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feminine energies

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Author Topic: feminine energies  (Read 359 times)
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« on: May 31, 2007, 11:51:11 pm »


Matriarchy is a form of society in which power is with the women and especially with the mothers of a community. The word matriarchy derives from the Latin word mater meaning mother and the Greek word archein meaning to rule. There exists a different term for 'women's rule,' namely gynecocracy, sometimes referred to as gynocracy.

Matriarchy is distinct from matrilineality, where children are identified in terms of their mother rather than their father, and extended families and tribal alliances form along female blood-lines. For instance, in Jewish Halakhic tradition only a person born of a Jewish mother is automatically considered Jewish. Hence Jewish descent is passed on from the mother to the child.

Matriarchy is also distinct from matrilocality, which some anthropologists use to describe societies where maternal authority is prominent in domestic relations, owing to the husband joining the wife's family, rather than the wife moving to the husband's village or tribe, such that she is supported by her extended family, and husbands tend to be more socially isolated.

Some traditional matriarchal societies have been presented by scholars and indigenous speakers from still existing matriarchal societies at two World Congresses on Matriarchal Studies. The first one was held in 2003 in Luxembourg, Europe; it was sponsored by the Minister of Women's Affairs of Luxembourg, Marie-Josee Jacobs, and organized and guided by Heide Goettner-Abendroth. The second one took place in 2005 in San Marcos, Texas/USA, it was sponsored by Genevieve Vaughan and again led by Heide Goettner-Abendroth.

Due to a lack of any clear and consistent definition of the word 'matriarchy', the discussion remains confusing: The Wemale culture of western Seram, studied by A.E. Jensen during the Frobenius Institute expedition of 1938, is often indicated as an example of matriarchy. See: Karl Kerenyi noted in passing (introduction to Eleusis : Archetypal Image of Mother and Daughter 1967, p. xxxii). On the other hand, anthropologist Donald Brown's list of "human universals" (i.e. features shared by all current human societies) includes men being the "dominant element" in public political affairs (Brown 1991, p. 137). He refers the opinion of mainstream anthropology.

Whether matriarchal societies might have existed at some time in the distant past is controversial. The controversy began in reaction to the book by Johann Jakob Bachofen Mother Right: An Investigation of the Religious and Juridical Character of Matriarchy in the Ancient World in 1861. Several generations of ethnologists were inspired by his pseudo-evolutionary theory of archaic matriarchy. Following him and Jane Ellen Harrison, several generations of scholars, arguing usually from myths or oral traditions and Neolithic female cult-figures, suggested that many ancient societies were matriarchal, or even that there existed a wide-ranging matriarchal society prior to the ancient cultures of which we are aware (see for example The White Goddess by Robert Graves). More recent archaeologists like Marija Gimbutas have argued for a widespread matriarchal culture in pre-Indo-European Old Europe of the Neolithic.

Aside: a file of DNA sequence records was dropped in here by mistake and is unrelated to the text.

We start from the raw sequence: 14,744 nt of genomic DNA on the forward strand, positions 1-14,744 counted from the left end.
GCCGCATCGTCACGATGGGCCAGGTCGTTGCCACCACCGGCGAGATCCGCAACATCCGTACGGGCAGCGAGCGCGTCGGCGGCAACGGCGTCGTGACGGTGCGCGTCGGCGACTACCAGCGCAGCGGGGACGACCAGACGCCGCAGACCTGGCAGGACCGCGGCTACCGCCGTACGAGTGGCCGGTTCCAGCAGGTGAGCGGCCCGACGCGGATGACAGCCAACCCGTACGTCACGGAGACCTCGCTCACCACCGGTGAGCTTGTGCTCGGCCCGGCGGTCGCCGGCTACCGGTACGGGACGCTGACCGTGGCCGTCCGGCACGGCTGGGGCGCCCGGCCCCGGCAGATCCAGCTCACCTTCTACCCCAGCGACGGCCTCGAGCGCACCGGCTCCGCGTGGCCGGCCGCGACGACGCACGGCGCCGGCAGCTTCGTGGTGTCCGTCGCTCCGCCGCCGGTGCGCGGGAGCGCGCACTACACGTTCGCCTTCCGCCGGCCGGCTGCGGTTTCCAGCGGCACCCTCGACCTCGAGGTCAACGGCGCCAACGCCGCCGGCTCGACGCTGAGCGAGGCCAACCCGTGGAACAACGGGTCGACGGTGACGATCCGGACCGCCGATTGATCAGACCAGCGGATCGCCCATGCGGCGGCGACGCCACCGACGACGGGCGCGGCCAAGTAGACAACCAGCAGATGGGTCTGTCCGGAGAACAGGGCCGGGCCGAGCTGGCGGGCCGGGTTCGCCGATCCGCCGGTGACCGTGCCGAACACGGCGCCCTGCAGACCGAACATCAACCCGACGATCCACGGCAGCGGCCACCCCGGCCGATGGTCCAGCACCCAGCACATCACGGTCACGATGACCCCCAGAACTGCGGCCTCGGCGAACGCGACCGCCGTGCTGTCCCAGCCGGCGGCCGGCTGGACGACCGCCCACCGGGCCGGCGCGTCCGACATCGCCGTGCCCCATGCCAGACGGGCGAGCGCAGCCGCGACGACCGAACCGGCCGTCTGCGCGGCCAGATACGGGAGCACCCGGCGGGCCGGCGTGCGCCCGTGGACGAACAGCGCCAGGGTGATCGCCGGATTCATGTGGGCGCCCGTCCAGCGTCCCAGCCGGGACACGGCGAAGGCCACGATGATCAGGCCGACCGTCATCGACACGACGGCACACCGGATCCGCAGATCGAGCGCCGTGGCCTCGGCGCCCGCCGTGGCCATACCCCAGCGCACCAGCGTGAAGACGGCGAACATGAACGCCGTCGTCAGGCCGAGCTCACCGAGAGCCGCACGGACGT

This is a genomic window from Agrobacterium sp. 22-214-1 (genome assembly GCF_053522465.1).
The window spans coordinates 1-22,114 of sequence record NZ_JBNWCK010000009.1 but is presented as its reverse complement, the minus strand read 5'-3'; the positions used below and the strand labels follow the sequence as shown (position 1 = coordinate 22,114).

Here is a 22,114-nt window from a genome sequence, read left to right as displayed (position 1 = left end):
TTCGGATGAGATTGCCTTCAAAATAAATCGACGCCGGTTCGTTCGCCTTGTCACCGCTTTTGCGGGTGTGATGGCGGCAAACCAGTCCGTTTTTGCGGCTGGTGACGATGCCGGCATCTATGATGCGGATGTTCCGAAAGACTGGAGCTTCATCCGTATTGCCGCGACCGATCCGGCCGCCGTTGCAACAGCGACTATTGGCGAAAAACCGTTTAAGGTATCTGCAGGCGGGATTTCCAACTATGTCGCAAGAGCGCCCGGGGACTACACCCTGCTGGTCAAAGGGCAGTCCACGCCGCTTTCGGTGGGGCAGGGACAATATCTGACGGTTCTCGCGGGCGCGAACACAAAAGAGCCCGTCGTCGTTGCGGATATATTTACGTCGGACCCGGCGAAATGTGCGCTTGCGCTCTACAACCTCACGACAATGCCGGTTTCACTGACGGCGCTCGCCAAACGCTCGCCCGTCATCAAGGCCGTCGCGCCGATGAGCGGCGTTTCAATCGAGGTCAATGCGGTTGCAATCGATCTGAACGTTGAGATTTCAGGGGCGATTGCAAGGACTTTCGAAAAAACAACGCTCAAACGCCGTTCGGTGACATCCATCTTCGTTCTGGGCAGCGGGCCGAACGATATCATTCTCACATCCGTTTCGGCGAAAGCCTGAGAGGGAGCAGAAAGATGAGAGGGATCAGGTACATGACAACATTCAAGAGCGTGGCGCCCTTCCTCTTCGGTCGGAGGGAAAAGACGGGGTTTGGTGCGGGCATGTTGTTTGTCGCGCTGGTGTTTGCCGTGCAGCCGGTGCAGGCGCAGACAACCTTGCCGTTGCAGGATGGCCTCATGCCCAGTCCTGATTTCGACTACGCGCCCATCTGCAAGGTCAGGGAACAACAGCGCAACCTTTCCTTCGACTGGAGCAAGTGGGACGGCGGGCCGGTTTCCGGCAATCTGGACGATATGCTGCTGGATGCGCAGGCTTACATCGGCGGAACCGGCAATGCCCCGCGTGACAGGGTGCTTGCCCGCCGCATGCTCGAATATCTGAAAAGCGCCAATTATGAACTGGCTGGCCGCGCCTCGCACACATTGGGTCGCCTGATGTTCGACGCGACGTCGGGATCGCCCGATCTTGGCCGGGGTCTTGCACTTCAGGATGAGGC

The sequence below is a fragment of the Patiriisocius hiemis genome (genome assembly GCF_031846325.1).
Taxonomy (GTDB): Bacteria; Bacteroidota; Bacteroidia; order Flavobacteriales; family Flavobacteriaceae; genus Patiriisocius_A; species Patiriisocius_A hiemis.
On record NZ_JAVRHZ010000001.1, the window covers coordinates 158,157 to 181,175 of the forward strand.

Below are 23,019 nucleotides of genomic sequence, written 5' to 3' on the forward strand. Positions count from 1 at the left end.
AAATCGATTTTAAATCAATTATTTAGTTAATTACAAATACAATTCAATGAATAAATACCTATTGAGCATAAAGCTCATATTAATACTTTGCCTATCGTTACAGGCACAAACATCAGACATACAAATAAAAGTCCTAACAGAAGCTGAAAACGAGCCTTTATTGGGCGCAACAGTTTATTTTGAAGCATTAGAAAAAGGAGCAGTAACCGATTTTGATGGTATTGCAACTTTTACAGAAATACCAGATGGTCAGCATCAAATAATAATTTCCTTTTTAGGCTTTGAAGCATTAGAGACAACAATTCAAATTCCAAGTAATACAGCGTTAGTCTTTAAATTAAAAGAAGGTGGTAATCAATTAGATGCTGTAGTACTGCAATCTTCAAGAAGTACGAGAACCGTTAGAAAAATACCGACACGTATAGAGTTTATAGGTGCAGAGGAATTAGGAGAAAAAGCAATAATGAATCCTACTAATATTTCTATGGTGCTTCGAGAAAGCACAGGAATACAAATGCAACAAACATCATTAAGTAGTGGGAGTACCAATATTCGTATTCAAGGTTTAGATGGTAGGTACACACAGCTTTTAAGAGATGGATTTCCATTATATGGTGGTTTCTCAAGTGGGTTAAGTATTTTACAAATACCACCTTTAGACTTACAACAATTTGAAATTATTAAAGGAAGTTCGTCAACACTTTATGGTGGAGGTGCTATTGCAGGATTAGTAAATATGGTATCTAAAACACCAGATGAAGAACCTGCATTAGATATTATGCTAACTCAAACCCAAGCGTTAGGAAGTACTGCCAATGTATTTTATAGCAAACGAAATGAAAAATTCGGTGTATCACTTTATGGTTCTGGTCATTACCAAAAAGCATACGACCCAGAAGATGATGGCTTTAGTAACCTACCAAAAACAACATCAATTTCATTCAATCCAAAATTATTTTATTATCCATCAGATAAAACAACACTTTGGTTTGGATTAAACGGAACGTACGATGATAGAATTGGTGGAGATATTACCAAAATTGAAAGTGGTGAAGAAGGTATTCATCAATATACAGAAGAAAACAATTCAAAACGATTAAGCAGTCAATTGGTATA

J.F. del Giorgio in The Oldest Europeans has opened a new view in the same line, observing that there was a widespread fall in women's rights from East to West, in synchronicity with the Indo-European invasions. He argues strongly that colleges of priestesses were prosecuted and replaced by colleges of priests, based in archaeological and historical evidence and relating it to ancient myths. He insists on the existence of post-glacial female-structured tribes in Europe, observing that such characteristics were typical in Basques and quoting well-proven genetically evidence of an homogenous pre-Indo-European population whose genes were akin to Basques. He also points to recent linguistic studies carried mainly in Germany that corroborates that assumption. While he refrains from mentioning matriarchy, he quotes ancient authors who did, and he insists in at least a matrifocal, matrilocal, matrilineal Paleolithic society.

On the other hand, authors like Cynthia Eller, professor at Montclair State University, as well as Philip G. Davis, author of Goddess Unmasked, have come to increasingly call in doubt the factual accuracy of these hypotheses. According to Professor Eller, Marija Gimbuta had a large part in constructing a myth of historical matriarchy by examining Eastern Europe cultures that, by and large, never really bore any resemblance in character to the alleged universal matriarchality of Gimbutas and Graves. She demonstrates that in "actually documented primitive societies" paternity is never ignored and that the sacred status of feminine goddesses does not automatically increase female social status, affirming that utopian matriachy is simply an inversion of antifeminism and in fact paralleling the denigrating exaltations of an idealized motherhood found in contemporary organized religion.

Matriarchies in Mythology